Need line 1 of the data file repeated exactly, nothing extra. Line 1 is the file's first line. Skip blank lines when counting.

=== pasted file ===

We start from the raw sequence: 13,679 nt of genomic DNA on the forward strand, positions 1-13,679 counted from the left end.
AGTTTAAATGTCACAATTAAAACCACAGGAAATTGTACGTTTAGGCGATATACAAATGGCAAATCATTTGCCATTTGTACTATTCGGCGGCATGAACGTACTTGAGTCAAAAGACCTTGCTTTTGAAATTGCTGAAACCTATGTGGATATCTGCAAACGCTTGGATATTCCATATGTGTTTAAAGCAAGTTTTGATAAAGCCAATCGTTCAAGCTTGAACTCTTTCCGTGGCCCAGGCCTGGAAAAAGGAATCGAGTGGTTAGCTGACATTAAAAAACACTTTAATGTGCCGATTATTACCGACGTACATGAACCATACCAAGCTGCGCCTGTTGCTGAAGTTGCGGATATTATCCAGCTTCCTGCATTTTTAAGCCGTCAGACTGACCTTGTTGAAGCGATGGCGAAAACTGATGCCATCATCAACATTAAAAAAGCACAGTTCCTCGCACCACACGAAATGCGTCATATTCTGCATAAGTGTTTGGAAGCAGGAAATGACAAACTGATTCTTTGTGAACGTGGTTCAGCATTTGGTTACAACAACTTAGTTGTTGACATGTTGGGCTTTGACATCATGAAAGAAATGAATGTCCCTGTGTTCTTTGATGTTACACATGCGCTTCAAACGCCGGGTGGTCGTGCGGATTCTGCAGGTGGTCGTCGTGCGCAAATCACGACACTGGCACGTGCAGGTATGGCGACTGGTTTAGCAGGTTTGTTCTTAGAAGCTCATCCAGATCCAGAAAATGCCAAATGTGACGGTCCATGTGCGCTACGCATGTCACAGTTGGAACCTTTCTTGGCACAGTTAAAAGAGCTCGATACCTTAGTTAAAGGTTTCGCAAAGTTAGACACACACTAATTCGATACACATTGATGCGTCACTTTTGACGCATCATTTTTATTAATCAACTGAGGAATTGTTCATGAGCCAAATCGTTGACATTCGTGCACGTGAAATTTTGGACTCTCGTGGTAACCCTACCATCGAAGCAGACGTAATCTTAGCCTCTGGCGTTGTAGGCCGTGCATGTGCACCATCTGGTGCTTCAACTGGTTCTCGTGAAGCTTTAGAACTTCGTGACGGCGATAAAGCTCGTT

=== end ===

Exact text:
We start from the raw sequence: 13,679 nt of genomic DNA on the forward strand, positions 1-13,679 counted from the left end.